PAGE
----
What would you do with an extra hundred days?
I can come up with all kinds of creative ideas. In 100 days, you could probably sail around the world. Maybe hike a big chunk of the Appalachian Trail. Write a novel? Finally clean out your garage? (I’m only half kidding on that one.) Go fishing … for the entire summer.
Or maybe just try to figure out what to watch on TV.
I’m serious. A new survey by OnePoll in England estimates that the average Brit spends a whopping 112 days deciding what TV and movies to watch over the course of his or her lifetime. That figure breaks down to 48 minutes weekly (about 24 minutes each for movies and TV shows). Maybe it’s no surprise that after channel surfing through myriad channels, 49% of those surveyed said they sometimes take so long to figure out what to watch that they just get frustrated and give up.
Why do we take so much time to choose what to watch? OnePoll spokesman Jamie Scwartz says, “With the busy lives we lead, we want to make sure we are watching the best that TV has to offer but can often feel overwhelmed by the amount of choice.” In other words, we’re fearful that we might choose one show or movie only to hear that something else is actually better or buzzier. It’s a screen-focused version of FOMO: fear of missing out.
When More Is Less
Turns out sometimes more isn’t actually more. Instead, there’s a tipping point at which too much choice becomes at the very least momentarily paralyzing and at worse something psychologically damaging. There’s a cost in time, as this survey notes, but there may also be a cost to our mental health. In his 2004 book The Paradox of Choice: Why Less Is More, psychologist Barry Schwartz notes that too much choice can create stress, anxiety and even depression:
“Autonomy and freedom of choice are critical to our well being, and choice is critical to freedom and autonomy. Nonetheless, though modern Americans have more choice than any group of people ever has before, and thus, presumably, more freedom and autonomy, we don’t seem to be benefiting from it psychologically.”
When we turn on the TV, look for a movie to watch or even just pick up our smartphones, the vast array of choices of how to interact with screens is, functionally speaking, infinite. Netflix alone offers about 3,600 movies and 1,800 TV shows, according to the content-curating app justwatch.com. That app promises to curate all of your streaming services into a single feed of suggestions once you give it some parameters.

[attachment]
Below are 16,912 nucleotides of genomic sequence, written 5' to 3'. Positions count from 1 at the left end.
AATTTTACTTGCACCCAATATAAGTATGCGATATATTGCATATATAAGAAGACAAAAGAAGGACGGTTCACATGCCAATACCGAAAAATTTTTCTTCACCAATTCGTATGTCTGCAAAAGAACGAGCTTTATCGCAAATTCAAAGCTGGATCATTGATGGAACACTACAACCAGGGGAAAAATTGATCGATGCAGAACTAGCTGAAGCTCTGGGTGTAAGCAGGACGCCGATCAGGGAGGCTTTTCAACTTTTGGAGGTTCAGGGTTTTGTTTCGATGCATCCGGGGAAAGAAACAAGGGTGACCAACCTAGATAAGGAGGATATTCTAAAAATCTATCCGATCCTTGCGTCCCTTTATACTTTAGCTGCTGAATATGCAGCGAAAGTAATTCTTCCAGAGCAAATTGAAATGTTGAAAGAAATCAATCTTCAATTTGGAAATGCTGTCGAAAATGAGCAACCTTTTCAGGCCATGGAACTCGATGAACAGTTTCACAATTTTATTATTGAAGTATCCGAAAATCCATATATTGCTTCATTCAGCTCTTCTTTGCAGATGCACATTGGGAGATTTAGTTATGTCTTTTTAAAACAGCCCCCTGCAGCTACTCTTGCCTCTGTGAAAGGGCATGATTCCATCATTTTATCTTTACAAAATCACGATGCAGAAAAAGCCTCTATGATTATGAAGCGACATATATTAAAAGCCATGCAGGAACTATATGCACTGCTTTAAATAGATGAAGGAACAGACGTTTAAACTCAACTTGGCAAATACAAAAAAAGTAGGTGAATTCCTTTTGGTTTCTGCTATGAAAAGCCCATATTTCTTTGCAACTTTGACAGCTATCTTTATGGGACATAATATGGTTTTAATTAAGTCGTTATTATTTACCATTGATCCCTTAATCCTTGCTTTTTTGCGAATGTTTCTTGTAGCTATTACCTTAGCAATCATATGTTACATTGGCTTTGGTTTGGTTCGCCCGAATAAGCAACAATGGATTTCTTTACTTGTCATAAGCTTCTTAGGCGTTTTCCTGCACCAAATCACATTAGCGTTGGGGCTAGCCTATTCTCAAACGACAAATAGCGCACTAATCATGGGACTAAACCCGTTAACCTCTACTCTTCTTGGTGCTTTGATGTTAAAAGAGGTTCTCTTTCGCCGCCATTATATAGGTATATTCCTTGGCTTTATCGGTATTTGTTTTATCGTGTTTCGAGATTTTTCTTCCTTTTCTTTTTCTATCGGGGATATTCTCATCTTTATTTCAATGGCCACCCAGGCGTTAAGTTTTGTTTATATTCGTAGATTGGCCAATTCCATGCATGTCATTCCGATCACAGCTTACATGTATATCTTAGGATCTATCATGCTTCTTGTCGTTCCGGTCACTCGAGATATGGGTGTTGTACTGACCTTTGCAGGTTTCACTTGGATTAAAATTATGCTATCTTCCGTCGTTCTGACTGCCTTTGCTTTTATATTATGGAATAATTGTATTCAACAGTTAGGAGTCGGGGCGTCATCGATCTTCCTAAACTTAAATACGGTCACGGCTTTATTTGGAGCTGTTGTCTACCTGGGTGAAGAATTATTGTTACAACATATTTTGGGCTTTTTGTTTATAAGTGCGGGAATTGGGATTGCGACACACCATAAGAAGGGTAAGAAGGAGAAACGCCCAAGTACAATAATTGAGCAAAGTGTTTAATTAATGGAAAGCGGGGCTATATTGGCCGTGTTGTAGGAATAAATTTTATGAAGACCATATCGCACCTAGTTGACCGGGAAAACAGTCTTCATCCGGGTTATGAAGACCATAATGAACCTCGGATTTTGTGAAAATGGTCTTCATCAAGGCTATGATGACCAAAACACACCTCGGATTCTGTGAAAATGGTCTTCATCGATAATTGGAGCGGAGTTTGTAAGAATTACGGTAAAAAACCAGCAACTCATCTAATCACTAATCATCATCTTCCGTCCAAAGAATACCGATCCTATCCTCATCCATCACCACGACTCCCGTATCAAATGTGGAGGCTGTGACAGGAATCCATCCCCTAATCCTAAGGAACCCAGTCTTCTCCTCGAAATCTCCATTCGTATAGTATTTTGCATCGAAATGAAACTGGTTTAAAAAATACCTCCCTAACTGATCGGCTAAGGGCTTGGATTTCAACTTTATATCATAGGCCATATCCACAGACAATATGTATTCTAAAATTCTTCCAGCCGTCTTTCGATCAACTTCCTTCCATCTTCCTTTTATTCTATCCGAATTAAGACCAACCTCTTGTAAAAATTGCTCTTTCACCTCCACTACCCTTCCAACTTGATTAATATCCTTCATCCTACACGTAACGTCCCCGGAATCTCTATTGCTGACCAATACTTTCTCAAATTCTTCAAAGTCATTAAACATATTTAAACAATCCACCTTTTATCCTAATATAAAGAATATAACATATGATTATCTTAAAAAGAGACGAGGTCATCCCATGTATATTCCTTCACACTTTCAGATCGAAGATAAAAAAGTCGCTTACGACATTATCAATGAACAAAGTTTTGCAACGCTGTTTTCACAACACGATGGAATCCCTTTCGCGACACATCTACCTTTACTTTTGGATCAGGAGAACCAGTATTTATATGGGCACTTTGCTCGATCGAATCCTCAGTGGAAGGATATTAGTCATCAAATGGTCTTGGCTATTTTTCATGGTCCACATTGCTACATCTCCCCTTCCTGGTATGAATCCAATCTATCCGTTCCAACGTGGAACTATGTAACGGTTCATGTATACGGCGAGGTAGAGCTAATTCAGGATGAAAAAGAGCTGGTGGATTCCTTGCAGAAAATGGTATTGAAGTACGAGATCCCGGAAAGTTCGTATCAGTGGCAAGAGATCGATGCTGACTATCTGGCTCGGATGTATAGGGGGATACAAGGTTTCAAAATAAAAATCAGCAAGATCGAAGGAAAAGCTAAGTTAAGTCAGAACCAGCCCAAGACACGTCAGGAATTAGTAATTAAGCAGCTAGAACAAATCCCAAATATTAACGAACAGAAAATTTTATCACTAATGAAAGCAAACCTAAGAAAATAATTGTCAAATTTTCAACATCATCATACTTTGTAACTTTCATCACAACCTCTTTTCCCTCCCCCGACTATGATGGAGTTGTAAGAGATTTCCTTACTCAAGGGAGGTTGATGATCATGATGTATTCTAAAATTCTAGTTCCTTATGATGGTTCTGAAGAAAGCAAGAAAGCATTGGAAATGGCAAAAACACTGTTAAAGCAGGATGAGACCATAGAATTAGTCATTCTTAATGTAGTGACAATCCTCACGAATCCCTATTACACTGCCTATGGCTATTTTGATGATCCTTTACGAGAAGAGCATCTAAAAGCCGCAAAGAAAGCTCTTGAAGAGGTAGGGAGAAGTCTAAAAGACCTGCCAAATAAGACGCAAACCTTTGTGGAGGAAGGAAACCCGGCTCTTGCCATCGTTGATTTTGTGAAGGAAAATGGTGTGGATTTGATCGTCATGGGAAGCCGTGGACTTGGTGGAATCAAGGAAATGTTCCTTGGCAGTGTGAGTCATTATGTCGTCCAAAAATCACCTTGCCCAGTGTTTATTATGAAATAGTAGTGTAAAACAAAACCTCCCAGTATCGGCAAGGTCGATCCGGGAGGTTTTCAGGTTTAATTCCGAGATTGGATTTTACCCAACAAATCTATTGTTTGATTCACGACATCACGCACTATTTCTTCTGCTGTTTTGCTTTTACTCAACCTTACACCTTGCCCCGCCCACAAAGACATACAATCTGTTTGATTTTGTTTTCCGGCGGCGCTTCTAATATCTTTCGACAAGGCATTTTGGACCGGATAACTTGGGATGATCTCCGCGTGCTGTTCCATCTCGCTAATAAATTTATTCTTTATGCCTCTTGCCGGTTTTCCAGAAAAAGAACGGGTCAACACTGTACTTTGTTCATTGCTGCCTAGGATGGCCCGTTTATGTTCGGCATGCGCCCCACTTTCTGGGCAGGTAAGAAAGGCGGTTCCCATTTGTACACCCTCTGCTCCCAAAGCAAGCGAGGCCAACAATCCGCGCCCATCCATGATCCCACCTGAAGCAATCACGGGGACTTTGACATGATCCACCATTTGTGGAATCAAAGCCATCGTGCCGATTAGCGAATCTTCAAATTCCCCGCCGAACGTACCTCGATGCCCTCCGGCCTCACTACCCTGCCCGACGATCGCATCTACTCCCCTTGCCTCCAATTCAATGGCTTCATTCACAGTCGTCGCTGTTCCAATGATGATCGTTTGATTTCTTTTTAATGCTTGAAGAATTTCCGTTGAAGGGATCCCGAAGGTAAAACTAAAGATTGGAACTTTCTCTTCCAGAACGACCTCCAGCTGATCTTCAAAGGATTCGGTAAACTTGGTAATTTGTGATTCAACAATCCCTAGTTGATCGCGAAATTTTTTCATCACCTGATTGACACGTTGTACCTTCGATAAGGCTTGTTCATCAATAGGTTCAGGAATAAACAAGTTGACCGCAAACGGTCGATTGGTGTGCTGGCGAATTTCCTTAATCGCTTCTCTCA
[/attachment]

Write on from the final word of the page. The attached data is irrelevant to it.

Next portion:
Infinite Choice, Finite Lives
Seemingly infinite choice might seem like a good thing. But here’s the rub: We’re finite beings with finite amounts of time and energy. We can’t watch everything or engage with all the content out there. Facebook stresses me out for exactly that reason: I don’t have time or energy to keep up with everything that’s going on in the lives of my closest circle of friends—let alone the hundreds of others that I have some kind of social media connection with.
This survey shows that there’s a big cost paid when you add up the minutes we spend each day trying to decide whether to watch this or that. It may not seem like much over the course of a week—just 48 minutes out of 168 hours. But over a lifetime? That’s a lot of time invested into making what are ultimately insignificant decisions. How much more is that true when we add in the amount of time we engage with screens after we make those choices? What I like about this article is the way it measures a real cost paid over a long period of time. It reminds me that each day I’m making choices about how to spend—or how to invest—the limited time I’ve been given here. And I think it prompts me to ponder, Is that a cost that I really want to keep paying?